Acquiring Property Through Accession
Methods of Acquiring Ownership of Property
If you still have questions or prefer to get help directly from an agent, please submit a request.
We’ll get back to you as soon as possible.
- Marketing, Advertising, Sales & PR
- Accounting, Taxation, and Reporting
- Professionalism & Career Development
Law, Transactions, & Risk Management
Government, Legal System, Administrative Law, & Constitutional Law Legal Disputes - Civil & Criminal Law Agency Law HR, Employment, Labor, & Discrimination Business Entities, Corporate Governance & Ownership Business Transactions, Antitrust, & Securities Law Real Estate, Personal, & Intellectual Property Commercial Law: Contract, Payments, Security Interests, & Bankruptcy Consumer Protection Insurance & Risk Management Immigration Law Environmental Protection Law Inheritance, Estates, and Trusts
- Business Management & Operations
- Economics, Finance, & Analytics
Table of ContentsHow do individuals acquire an ownership interest in property?Discussion QuestionPractice QuestionAcademic Research
How do individuals acquire an ownership interest in property?
Accession - Accession refers to additions to existing property to modify it in a way that results in new property. Accession is very similar to creation of something new. That is, if you add something to raw materials, you own the product that you make from the raw material.
- Example: I build a tree house with lumber that is not mine. I used property that was not mine, so I am liable for the value of the lumber. But, I own the product of my labor (the tree house). Of course, in my situation, the person may be able to file a legal claim against you if you do not pay for the lumber.
Next Article: Acquiring Property - Rule of First Possession Back to: PROPERTY LAW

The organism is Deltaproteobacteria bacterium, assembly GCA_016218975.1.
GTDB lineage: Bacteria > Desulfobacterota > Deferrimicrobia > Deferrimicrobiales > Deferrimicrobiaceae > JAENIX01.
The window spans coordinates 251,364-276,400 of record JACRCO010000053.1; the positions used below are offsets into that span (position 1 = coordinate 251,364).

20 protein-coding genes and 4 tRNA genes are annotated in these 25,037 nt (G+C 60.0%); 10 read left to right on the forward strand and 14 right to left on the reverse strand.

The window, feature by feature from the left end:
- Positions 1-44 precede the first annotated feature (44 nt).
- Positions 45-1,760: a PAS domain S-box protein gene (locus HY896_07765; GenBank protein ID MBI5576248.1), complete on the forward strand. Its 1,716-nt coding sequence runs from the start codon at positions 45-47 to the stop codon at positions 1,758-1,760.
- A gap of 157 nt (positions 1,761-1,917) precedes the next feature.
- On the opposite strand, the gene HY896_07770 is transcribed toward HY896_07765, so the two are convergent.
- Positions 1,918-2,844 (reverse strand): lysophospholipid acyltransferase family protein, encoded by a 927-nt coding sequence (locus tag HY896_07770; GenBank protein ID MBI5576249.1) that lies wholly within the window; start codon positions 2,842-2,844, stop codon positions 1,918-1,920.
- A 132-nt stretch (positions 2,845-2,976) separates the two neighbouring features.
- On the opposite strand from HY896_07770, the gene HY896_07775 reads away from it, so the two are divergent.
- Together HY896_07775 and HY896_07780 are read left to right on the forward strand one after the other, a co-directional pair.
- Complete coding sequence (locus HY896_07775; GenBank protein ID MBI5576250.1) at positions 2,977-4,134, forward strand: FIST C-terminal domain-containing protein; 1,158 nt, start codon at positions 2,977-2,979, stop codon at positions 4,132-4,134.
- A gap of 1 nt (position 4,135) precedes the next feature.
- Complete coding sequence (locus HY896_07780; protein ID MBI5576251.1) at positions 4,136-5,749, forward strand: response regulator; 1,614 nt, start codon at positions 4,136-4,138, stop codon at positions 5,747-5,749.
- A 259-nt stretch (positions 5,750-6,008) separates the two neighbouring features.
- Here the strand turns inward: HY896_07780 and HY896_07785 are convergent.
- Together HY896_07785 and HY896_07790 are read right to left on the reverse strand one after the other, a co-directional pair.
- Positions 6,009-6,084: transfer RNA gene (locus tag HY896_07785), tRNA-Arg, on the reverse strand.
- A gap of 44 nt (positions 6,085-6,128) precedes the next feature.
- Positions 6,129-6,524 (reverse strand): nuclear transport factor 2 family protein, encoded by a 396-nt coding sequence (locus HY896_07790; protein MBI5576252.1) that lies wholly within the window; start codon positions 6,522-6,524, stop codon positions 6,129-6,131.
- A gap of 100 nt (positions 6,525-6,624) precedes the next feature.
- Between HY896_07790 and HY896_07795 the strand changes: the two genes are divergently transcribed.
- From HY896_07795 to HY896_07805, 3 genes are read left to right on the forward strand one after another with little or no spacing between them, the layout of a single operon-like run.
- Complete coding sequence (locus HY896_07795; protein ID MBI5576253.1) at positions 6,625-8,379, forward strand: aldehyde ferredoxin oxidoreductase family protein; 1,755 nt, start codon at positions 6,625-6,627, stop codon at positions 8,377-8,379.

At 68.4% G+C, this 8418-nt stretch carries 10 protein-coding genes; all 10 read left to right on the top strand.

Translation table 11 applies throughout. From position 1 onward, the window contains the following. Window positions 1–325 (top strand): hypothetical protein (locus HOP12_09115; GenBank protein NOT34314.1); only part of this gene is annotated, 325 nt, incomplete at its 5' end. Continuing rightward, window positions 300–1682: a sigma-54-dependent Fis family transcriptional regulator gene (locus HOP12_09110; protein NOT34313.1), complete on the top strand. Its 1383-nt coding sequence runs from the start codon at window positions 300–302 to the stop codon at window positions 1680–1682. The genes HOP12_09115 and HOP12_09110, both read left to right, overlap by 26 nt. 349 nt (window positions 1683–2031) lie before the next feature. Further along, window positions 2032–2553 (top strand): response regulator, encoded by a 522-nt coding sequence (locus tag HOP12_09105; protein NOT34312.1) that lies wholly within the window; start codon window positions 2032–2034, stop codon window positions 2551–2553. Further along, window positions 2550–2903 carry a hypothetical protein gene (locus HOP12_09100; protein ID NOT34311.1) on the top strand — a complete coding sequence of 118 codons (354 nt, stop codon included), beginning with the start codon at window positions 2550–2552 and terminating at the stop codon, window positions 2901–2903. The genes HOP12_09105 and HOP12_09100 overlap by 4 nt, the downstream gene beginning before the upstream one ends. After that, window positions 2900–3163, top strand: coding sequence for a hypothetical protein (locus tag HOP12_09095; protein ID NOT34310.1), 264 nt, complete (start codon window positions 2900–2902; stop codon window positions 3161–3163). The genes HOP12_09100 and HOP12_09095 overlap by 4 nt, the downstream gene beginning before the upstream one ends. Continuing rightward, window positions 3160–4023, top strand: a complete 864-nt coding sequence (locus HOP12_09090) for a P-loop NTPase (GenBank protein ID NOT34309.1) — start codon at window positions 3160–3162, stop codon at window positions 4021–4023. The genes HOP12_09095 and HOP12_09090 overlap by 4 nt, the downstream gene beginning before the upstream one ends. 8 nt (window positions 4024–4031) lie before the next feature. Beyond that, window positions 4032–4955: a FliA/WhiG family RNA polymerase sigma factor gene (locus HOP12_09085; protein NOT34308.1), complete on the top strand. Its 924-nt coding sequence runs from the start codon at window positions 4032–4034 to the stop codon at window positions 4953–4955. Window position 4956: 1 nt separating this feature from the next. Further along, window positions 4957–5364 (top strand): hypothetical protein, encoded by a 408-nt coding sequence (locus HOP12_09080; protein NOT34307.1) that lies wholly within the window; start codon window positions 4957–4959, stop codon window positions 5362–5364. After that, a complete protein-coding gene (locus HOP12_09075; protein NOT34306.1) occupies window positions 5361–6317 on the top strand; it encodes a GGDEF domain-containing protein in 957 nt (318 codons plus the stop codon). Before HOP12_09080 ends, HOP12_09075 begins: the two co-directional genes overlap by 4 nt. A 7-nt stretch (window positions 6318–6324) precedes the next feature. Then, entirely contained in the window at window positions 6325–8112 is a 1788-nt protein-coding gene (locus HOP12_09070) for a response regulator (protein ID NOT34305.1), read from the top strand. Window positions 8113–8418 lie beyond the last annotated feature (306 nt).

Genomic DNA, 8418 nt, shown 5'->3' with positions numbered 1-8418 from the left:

Do you believe that something created from raw materials should be considered new property? In the business context, should ownership rights in newly created property vest in the owner of the raw materials?
Tom needs a place to live. He owns land, but he does not have the money to build a house. One day, he is riding by a construction site. Out front is a large stack of lumber that belongs to Angie, the general contractor. Tom comes back that evening and steals all of the lumber to build himself a house. Tom is a skilled carpenter and using the lumber it only takes him a week to frame in his house. If Angie learns that Tom stole his lumber, does she effectively own Toms house? Why or why not?
- Accession refers to the act of acquiring a property or goods of one party by another, and improving the worth of those goods, or turning that property into something better. When a person uses additional materials or contributes their own labor in order to improve or increase the value of someone elses property, it may be possible for that person to acquire title to the finished product be accession. Accession is done in good faith, if the property was acquired through a bad faith dealing, the property remains the owners and the trespasser cannot recover labor or material. Accession may also occur when someone changes another persons property entirely. In the example, Tom owns the house he built using the lumber he stole from Angie by virtue of accession and occasioned by his own labor in making the house. However, Angie can still exercise the right to sue Tom to recover the value of the lumber Tom took.
- Merrill, Thomas W., Accession and Original Ownership (August 28, 2009). The Journal of Legal Analysis, Vol. 1, No. 2, pp. 459-510, Summer 2009. Available at SSRN: https://ssrn.com/abstract=1463427
- Blocher, Joseph and Gulati, Gaurang Mitu, Puerto Rico and the Right of Accession (November 20, 2017). Yale Journal of International Law, Forthcoming; Duke Law School Public Law & Legal Theory Series No. 2017-47. Available at SSRN: https://ssrn.com/abstract=2988102 or http://dx.doi.org/10.2139/ssrn.2988102